...unless you're familiar with pangolins — anteaters that are covered with hard, pseudo-reptilian scales. A new report from the Public Security Bureau for Forests in China's Yunnan province and Oxford University reveals that pangolins are being traded on "a shocking scale," with most of them going to China, where the scales are used for medicinal purposes.
The findings were published this week in the journal Frontiers in Ecology and the Environment. Last year, records indicate that approximately 8,125 trafficked pangolins were seized in China and 12 other countries — but seizures are only said to represent 10 to 20 per cent of all actual illegal trade volume.
"The numbers of pangolins traded are shocking, and all the more so considering the pharmaceutical pointlessness of the trade," David Macdonald, director of the University of Oxford's Wildlife Conservation Research Unit and paper co-author, told the BBC. "This trade is intolerably wasteful."
There are eight species of pangolins, four Asian and four African. Chinese and Sunda pangolins are both on the endangered list of the International Union for the Conservation of Nature. Indian and Philippine pangolins are said to be Near Threatened. The Giant and White-Bellied pangolins in Africa are also considered Near Threatened.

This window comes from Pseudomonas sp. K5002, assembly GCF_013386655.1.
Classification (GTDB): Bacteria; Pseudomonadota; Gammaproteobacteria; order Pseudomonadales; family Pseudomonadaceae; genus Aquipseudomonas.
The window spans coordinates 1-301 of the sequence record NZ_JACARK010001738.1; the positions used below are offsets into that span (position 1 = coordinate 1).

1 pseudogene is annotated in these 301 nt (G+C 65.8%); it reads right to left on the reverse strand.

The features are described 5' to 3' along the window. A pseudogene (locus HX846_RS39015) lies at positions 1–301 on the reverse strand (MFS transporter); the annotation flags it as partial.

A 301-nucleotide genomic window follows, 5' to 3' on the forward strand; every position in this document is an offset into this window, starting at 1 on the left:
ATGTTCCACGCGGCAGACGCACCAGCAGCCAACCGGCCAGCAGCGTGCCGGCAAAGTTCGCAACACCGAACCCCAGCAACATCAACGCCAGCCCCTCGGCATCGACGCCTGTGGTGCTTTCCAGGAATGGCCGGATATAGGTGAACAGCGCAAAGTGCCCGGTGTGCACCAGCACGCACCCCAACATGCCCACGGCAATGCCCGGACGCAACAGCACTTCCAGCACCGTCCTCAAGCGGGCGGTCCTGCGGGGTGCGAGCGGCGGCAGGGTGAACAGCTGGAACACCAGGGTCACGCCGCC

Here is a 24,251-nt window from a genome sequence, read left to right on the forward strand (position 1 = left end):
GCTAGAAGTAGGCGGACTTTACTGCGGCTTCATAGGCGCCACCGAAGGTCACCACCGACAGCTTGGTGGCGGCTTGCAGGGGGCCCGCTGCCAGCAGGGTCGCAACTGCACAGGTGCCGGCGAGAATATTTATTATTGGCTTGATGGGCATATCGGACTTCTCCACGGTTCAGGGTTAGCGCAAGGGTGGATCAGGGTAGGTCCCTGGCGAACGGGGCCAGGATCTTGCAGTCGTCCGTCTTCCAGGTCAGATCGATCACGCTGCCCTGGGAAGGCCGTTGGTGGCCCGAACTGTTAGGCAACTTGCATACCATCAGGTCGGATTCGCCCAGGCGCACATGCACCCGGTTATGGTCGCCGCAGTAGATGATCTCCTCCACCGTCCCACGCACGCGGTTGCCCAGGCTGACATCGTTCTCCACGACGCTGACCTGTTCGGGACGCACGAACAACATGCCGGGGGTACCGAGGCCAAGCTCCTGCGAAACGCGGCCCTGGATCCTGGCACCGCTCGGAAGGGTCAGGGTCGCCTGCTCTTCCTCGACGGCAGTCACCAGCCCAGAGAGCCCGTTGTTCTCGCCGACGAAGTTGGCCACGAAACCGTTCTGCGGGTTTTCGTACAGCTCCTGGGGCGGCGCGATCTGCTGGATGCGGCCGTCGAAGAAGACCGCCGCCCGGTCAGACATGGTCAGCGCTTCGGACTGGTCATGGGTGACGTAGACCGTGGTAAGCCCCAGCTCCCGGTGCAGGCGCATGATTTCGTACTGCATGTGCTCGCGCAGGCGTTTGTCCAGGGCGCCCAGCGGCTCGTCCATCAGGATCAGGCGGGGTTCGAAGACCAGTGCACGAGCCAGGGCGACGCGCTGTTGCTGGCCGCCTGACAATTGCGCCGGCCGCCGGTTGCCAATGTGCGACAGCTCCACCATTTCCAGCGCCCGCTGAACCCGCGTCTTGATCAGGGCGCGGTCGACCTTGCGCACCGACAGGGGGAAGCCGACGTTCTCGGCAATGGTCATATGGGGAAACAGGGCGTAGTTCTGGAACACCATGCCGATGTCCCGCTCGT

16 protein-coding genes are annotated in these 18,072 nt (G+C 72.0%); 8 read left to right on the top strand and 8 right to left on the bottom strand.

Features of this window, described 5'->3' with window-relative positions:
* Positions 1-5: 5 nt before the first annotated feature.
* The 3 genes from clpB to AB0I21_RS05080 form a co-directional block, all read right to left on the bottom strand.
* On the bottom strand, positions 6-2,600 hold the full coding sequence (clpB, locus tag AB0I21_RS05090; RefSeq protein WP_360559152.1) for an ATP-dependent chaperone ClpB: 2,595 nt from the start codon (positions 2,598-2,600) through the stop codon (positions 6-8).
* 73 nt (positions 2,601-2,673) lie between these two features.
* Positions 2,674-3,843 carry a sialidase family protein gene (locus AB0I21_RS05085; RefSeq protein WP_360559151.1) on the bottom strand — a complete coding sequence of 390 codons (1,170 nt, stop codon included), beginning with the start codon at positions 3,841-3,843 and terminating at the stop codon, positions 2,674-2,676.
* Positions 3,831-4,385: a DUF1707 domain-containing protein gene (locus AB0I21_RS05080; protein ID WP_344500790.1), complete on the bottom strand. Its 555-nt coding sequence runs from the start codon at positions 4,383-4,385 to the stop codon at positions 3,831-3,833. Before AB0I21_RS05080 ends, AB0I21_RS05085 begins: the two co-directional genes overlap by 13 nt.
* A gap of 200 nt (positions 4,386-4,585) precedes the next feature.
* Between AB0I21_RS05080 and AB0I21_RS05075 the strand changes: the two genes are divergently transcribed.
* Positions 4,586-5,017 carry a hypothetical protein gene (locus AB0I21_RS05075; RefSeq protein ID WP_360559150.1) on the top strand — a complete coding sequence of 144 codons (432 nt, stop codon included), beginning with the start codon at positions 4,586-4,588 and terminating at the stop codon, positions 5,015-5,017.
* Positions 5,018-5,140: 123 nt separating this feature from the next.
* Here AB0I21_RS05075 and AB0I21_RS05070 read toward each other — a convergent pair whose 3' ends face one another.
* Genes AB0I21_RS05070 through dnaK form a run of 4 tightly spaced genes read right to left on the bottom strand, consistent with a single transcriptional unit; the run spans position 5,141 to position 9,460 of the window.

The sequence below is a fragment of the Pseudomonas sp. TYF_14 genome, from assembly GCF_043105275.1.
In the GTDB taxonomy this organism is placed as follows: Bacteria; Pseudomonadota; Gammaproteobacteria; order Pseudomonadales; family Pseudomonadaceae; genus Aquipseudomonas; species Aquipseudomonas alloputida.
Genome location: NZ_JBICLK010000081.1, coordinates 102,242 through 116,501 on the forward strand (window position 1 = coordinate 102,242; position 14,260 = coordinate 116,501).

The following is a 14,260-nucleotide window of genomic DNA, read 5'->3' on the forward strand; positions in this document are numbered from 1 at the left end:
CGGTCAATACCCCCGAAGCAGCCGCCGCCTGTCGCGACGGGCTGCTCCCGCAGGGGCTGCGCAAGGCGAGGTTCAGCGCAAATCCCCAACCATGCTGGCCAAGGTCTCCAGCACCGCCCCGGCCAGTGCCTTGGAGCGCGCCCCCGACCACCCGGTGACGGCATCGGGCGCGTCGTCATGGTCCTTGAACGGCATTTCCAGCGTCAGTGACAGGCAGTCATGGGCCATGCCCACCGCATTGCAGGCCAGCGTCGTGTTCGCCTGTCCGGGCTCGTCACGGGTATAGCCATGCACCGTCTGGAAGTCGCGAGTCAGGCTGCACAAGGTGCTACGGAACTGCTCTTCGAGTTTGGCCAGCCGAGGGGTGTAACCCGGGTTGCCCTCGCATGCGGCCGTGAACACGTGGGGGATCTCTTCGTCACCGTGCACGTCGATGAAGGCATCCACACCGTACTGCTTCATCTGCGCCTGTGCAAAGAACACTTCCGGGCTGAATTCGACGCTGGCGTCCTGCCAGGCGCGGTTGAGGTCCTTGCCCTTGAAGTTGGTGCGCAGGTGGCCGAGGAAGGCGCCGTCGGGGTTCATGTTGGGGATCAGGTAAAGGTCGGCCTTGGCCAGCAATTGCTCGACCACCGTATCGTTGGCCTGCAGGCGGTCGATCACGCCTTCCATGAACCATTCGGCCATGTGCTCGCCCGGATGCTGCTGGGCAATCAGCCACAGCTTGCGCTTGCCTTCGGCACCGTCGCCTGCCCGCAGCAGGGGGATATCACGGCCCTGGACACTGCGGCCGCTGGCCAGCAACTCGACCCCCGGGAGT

Pangolins are often captured and traded to be eaten, as well as for use in traditional Chinese medicine. Roasted scales are thought to have healing qualities for a number of ailments, especially to relieve palsy, treat asthma and stimulate lactation. A kilo of pangolin scales now sells for around $600 on the underground market, while the whole animal can go for $1,000.
There is no scientific evidence to support that pangolin scales have medicinal properties.
Under the Convention on International Trade in Endangered Species (CITES) treaty, it is illegal to remove pangolins from the wild for trade. Whereas endangered animals like elephants, tigers and rhinos are hard to smuggle because of their size and prominence, many people — including Chinese customs officials — are unaware of what a pangolin is, let alone that it's endangered.
"We've uncovered a disastrous situation and currently all the omens for the pangolin are bad but hopefully by drawing attention to this useless trade, international opinion may contribute to changing the situation of the pangolin," Macdonald said.
Many other endangered species are also used in traditional Chinese medicine including tigers and black bears — you can find a more comprehensive list here. And many of them get more attention than the pangolin. Rhinos, for example, have Jackie Chan speaking out against their illegal trade:
Alas, pangolins haven't been adopted by any celebrity spokespeople. Doesn't mean they're not adorable, though. Just take a look at the video below: